You might just feel like a queen when you taste the Olive Queen’s extra virgin olive oils.
California produces 3.5 million gallons of extra virgin olive oil annually from more than 400 growers/producers, according to the California Olive Oil Council.
Rob Akins and Mark Berry of Olive Queen Olive Oil in Forestville are among the smaller growers. But they make up for that in quality. The oils they produce are exceptional, as I found out when they sent me some samples to try.
Akins and Berry moved from Southern California to Sonoma County to buy an old, forlorn apple orchard, which they replanted with olive trees.
A splash of balsamic vinegar hides in these strawberry muffins.
The title of this cookbook represents two of my favorite food groups: “Muffins and Biscuits.”
So how could I not fall for this Chronicle Books cookbook, of which I received a review copy?
It’s by Heidi Gibson, chef and co-owner of The American Grilled Cheese Kitchen in San Francisco.
You might think, what does a grilled cheese sandwich maker know about biscuits and muffins? Plenty, it turns out. After all, in addition to those ooey-gooey sandwiches, the restaurant also sells fresh-baked muffins, biscuits and other baked goods.
Muffins and biscuits are among the easiest things to make. The trick is to use a gentle hand. You don’t want to overmix or overwork either of them, lest they will wind up tough.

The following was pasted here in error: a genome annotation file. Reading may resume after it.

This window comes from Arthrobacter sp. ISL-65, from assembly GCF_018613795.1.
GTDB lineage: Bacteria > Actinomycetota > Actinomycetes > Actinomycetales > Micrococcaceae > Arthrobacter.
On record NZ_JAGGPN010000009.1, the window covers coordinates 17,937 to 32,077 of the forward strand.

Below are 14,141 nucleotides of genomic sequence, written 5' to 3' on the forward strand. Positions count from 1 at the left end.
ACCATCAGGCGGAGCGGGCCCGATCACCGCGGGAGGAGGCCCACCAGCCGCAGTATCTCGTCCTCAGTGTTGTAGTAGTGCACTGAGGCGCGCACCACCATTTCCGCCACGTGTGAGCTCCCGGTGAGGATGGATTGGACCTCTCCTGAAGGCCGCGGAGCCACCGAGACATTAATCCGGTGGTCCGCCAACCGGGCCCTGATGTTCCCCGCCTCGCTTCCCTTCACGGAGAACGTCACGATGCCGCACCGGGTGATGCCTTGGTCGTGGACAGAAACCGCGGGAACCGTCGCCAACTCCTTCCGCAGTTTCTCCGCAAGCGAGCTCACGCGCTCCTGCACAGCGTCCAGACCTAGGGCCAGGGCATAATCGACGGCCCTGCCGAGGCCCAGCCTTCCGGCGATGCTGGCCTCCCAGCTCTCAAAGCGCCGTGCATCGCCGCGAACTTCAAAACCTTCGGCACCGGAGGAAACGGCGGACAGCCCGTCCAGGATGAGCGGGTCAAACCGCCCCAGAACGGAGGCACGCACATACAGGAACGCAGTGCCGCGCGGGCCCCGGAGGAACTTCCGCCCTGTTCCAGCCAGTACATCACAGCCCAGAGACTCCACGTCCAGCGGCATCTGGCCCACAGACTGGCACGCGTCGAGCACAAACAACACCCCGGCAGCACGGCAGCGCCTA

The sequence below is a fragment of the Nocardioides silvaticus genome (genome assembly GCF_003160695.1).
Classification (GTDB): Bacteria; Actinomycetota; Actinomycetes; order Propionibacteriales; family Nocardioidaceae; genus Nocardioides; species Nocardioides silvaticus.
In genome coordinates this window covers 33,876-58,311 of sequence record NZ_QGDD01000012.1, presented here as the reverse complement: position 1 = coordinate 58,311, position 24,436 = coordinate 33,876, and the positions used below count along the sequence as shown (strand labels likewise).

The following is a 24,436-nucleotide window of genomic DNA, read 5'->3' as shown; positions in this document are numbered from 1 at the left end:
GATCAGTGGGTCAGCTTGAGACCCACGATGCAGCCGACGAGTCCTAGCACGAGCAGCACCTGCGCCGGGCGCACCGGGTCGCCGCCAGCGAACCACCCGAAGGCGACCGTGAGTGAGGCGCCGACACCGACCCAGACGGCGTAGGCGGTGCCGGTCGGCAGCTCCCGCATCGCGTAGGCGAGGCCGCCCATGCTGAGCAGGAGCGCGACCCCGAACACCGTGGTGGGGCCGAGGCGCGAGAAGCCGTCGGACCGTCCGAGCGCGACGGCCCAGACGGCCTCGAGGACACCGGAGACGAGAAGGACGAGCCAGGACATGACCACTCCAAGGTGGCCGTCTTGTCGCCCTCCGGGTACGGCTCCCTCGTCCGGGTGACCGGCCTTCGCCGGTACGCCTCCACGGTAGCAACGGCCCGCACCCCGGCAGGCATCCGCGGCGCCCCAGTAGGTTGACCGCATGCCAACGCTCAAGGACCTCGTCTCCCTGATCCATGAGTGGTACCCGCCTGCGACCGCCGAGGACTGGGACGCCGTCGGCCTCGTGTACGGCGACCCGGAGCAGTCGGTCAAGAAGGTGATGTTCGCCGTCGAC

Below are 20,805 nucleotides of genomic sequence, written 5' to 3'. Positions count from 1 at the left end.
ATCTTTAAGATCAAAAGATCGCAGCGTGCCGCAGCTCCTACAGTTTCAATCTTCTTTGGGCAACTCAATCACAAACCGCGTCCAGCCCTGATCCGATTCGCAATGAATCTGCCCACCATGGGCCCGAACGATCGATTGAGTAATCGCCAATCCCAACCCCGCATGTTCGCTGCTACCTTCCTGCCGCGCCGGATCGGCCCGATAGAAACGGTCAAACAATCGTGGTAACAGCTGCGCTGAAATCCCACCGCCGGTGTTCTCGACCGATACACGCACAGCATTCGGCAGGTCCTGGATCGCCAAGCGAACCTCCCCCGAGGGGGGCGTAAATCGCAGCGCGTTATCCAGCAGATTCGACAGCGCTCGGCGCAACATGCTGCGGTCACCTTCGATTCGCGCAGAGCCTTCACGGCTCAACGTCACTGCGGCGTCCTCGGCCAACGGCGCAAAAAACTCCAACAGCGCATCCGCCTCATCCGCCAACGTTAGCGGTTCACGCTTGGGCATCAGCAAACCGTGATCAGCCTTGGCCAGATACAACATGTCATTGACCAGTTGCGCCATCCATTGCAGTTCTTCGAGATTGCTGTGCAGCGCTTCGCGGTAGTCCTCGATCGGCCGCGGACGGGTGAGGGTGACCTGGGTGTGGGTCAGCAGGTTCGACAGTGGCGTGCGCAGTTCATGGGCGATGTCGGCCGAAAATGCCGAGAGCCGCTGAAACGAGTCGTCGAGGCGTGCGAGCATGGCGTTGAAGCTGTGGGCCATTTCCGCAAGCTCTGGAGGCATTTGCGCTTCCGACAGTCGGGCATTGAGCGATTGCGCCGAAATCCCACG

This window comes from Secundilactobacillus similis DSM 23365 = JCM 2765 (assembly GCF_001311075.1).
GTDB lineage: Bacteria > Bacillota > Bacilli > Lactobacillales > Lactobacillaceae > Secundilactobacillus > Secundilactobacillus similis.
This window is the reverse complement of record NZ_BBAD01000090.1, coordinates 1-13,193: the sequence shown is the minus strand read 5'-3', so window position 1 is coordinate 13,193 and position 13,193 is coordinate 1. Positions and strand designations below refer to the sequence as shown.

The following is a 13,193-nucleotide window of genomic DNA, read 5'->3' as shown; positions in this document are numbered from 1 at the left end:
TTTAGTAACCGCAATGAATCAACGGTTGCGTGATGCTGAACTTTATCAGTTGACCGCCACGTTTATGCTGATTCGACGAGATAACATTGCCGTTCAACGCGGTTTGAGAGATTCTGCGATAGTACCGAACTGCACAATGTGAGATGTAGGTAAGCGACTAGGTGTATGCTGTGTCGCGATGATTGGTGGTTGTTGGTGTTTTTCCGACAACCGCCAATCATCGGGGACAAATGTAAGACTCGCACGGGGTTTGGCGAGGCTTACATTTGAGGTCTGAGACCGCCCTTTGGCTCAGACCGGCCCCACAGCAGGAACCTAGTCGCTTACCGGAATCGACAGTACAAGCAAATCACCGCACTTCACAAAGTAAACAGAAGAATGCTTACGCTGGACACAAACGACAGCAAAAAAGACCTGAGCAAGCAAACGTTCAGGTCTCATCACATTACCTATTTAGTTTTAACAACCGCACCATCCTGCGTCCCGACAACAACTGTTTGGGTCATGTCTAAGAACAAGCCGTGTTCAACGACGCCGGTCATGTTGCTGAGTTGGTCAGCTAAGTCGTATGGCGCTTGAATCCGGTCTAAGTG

A Nordic Nicoise bowl to cozy up to.
I sometimes chuckle that avocado toast has become a thing.
Really? Ripe avocado smeared on bread — haven’t we been eating it for ages? Why did it all of a sudden become a hip thing to nosh?
Same with food in bowls. Have we not piled food in bowls to dig into since we can remember?
Still, I can see why both appeal. There is something comforting about them. There’s the flex factor, in that you can put most any ingredients together on that toast or in that bowl, and come away with it being pretty tasty. There’s also something exciting yet satisfying in the fact that every bite is a little bit different from the last.
Bay Area food writer Molly Watson has captured that irresistible attraction in her new cookbook, “Bowls!” (Chronicle Books), of which I received a review copy.
Vinalhaven Smoked Lobster dip (cherry wood-smoked-style).
You may be familiar with smoked salmon and smoked trout. But Robert Young wants you to get to know smoked Maine lobster.
His Vinalhaven Smoked Lobster company is named for Vinalhaven, a small island 12 miles off the coast of Maine, where Young fishes.
For the past decade, he’s been catching fresh lobsters aboard his boat, then steaming them, before extracting the meat to smoke over either cherry or hickory chips. The flesh is then either preserved in oil or turned into a lusty dip.
A fun place to indulge your cravings for seafood.
Connie & Ted’s
Chef Michael Cimarusti has the utmost reverence for seafood. After all, his haute Providence has won every acclaim imaginable for its attention to seafood.
Now comes Connie & Ted’s, a West Hollywood seafood joint at the other end of the spectrum, a modern-day clam shack that treats seafood with equal esteem but in a much more laid-back atmosphere.
On a sunny day (which of course is most every day in Los Angeles), there’s no better place to be.
A mid-century-modern look at Connie & Ted’s.
A trio of chowders.
Clam bellies and perfect onion rings.
There are three chowders on the menu: New England, Manhattan, and Rhode Island. The best part is you can get a sampler of all three ($11), which comes with baby doll-sized oyster crackers.